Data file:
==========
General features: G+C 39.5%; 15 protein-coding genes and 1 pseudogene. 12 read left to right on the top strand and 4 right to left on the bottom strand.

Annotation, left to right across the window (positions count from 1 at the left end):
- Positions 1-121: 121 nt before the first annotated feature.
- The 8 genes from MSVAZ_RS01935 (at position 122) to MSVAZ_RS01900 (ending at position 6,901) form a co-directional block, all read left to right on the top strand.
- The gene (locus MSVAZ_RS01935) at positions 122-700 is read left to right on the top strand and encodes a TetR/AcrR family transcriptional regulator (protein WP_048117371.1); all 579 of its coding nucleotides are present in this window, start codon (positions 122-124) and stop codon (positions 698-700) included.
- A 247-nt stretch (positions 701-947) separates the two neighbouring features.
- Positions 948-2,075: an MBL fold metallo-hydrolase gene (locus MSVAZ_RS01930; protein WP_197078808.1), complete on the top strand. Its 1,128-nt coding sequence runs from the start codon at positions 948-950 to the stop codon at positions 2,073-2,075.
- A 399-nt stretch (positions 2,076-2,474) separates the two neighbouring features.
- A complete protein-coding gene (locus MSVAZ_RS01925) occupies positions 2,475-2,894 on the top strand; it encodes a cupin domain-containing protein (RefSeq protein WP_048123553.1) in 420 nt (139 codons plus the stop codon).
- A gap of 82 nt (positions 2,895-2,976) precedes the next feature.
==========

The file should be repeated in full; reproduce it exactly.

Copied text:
General features: G+C 39.5%; 15 protein-coding genes and 1 pseudogene. 12 read left to right on the top strand and 4 right to left on the bottom strand.

Annotation, left to right across the window (positions count from 1 at the left end):
- Positions 1-121: 121 nt before the first annotated feature.
- The 8 genes from MSVAZ_RS01935 (at position 122) to MSVAZ_RS01900 (ending at position 6,901) form a co-directional block, all read left to right on the top strand.
- The gene (locus MSVAZ_RS01935) at positions 122-700 is read left to right on the top strand and encodes a TetR/AcrR family transcriptional regulator (protein WP_048117371.1); all 579 of its coding nucleotides are present in this window, start codon (positions 122-124) and stop codon (positions 698-700) included.
- A 247-nt stretch (positions 701-947) separates the two neighbouring features.
- Positions 948-2,075: an MBL fold metallo-hydrolase gene (locus MSVAZ_RS01930; protein WP_197078808.1), complete on the top strand. Its 1,128-nt coding sequence runs from the start codon at positions 948-950 to the stop codon at positions 2,073-2,075.
- A 399-nt stretch (positions 2,076-2,474) separates the two neighbouring features.
- A complete protein-coding gene (locus MSVAZ_RS01925) occupies positions 2,475-2,894 on the top strand; it encodes a cupin domain-containing protein (RefSeq protein WP_048123553.1) in 420 nt (139 codons plus the stop codon).
- A gap of 82 nt (positions 2,895-2,976) precedes the next feature.